To illustrate the existence of this pressure force, we consider two idealized water columns, one salty and relatively warm and the other fresh and cold, representing wintertime subpolar North and South Atlantic water columns, respectively. We prescribe θ and S in the two water columns as (4.5°C, 34.8 psu) and (−0.5°C, 34.0 psu), respectively; this is illustrated in the top two panels of Fig. 1. The solid curve in the lower panel of Fig. 1 represents the interhemispheric pressure difference (in arbitrary units) based on the in situ density ρ, with the barotropic component removed; it indeed shows the expected double reversal with depth. The three dashed curves in the same panel show the interhemispheric pressure difference obtained by substituting potential densities ρ0, ρ2, ρ4 (potential densities referenced to pressure levels 0, 20, and 40 MPa, respectively) for ρ at all depths. Owing to the fact that ρr by definition is independent of depth, these curves are linear and hence show only a single reversal of the pressure difference with depth. This suggests that a traditional isopycnic model, irrespective of which reference level its vertical coordinate is based on, would be unable to simulate the interleaving of Atlantic water masses described above.

The obvious solution to the first problem mentioned—folding of coordinate surfaces—is to generalize the procedure for placing layer interfaces in the fluid, that is, to deviate from the notion that interfaces must everywhere coincide with potential isopycnals. Experiments with a suitably generalized vertical coordinate, largely based on atmospheric modeling know-how (Bleck and Benjamin 1993), are under way and will be reported on at some future date. The purpose of the present paper is to suggest ways in which the second problem mentioned, the inability of isopycnic models to simulate thermobarically driven circulation systems, can be overcome.

2. Density representation in isopycnic models

In the following, variables without sub- or superscripts will be used to denote in situ or local conditions (pressure p, specific volume α, . . . ), while subscript r will denote potential values achieved after adiabatic (de)compression to reference pressure pr.

If the incompressibility assumption (ii) is what prevents thermobaric effects from being included in isopycnic models, then the remedy is obvious: one must liberate oneself from the tradition of letting the definition of the vertical coordinate dictate the water density within each layer. In other words, water density in the model must be allowed to vary not only from layer to layer, but also within coordinate layers.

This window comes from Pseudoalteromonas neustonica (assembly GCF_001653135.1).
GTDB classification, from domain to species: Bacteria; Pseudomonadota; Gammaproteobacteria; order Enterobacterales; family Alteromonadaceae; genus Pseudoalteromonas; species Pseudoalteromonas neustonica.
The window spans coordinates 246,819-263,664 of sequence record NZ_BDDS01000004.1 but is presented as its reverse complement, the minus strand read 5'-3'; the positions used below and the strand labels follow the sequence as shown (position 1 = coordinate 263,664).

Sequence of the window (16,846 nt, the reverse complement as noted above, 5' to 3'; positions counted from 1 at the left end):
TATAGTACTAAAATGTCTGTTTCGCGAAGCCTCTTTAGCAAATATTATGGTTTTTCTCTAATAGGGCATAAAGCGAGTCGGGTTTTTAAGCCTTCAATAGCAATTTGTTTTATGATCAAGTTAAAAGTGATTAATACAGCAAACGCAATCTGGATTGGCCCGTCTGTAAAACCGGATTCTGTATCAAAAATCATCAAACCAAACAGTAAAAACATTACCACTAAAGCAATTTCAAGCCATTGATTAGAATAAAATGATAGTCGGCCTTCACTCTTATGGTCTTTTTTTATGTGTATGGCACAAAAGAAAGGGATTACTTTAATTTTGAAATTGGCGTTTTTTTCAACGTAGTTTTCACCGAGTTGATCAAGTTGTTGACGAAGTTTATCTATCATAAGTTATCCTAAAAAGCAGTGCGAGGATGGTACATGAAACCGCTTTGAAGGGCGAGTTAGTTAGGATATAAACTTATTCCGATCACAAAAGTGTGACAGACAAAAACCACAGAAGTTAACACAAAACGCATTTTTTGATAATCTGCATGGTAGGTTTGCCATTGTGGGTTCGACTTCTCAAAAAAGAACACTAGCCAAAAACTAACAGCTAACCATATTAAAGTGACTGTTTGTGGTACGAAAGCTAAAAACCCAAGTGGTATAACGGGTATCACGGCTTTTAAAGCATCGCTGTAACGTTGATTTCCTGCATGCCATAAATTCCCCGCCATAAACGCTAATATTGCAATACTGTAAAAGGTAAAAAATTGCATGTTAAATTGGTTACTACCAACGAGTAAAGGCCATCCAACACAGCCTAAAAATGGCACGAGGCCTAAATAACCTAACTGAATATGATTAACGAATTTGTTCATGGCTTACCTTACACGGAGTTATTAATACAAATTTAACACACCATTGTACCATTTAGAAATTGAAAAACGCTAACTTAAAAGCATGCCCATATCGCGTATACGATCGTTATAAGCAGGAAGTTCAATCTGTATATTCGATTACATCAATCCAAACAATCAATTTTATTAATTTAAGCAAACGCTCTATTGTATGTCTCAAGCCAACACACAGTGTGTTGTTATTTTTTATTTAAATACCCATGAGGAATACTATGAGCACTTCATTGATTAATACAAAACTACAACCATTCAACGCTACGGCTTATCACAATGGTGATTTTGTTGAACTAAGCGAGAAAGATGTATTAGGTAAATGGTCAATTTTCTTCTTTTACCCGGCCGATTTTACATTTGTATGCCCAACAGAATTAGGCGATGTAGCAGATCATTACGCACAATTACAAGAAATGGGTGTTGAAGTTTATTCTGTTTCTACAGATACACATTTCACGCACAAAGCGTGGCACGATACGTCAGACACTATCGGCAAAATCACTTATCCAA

The question then becomes: which density-related, x, y, t-dependent variable should be chosen to represent the mass field in isopycnic model layers?

One obvious and seemingly safe choice is to set the density within coordinate layers to the in situ water density. Unfortunately, this has severe consequences for the accuracy with which the horizontal pressure gradient force can be computed in steeply inclined coordinate layers. The argument is as follows.

Transformation from Cartesian (x, y, z) to isopycnic (x, y, αr) coordinates1 under hydrostatic conditions changes the pressure gradient term in the horizontal momentum equation (loosely referred to as pressure gradient “force,” or PGF) into
αzpαrMpαrα,
where M = + gz is the Montgomery potential (Montgomery 1937) and the subscripted operator denotes differentiation in x, y direction with the subscript held constant. A form of the hydrostatic equation convenient for evaluating M is
i1520-0485-29-10-2719-eq1
In steeply inclined αr layers, the two terms αrM and pαrα in (1) can individually become orders of magnitude larger than their residual αzp, thereby affecting numerical precision in evaluating the latter. This problem is related to the one discovered years ago in models using terrain-following (so-called σ) coordinates (e.g., Janjic 1977), even though it seems to be more serious in the present context. Practical tests conducted with the Miami Isopycnic Coordinate Ocean Model indeed have shown that the approach based on (1) not only leads to accuracy problems, but to insurmountable numerical stability problems (Sun 1997).
Defining the Montgomery potential in terms of αr instead of α, as in M = r + gz, does not alleviate this problem. In this case, (1) is replaced by
αzpαrMαrααrp,
which again is a two-term expression where both terms have been found to become unacceptably large in case of steeply inclined αr surfaces. In fact, the term involving αrp serves as a particularly good indicator of the degeneracy in the PGF calculation created by steeply inclined αr surfaces.

The excessive magnitude of the right-hand side terms in (2) can be attributed to the combination of an αr-based Montgomery potential with an α-based hydrostatic equation. In traditional isopycnic models, a two-term representation of the PGF is avoided by evaluating the PGF in the form αrM where M is defined as in (2) but satisfies the modified hydrostatic equation ∂M/∂αr = p. This PGF expression is exact only if the in situ water density of the ocean being modeled is identical to its potential density [referred to earlier as modeling convention (ii)]. It would seem, therefore, that a choice must be made in isopycnic modeling between the “σ coordinate error” and the thermobaricity error. Fortunately, this is not so.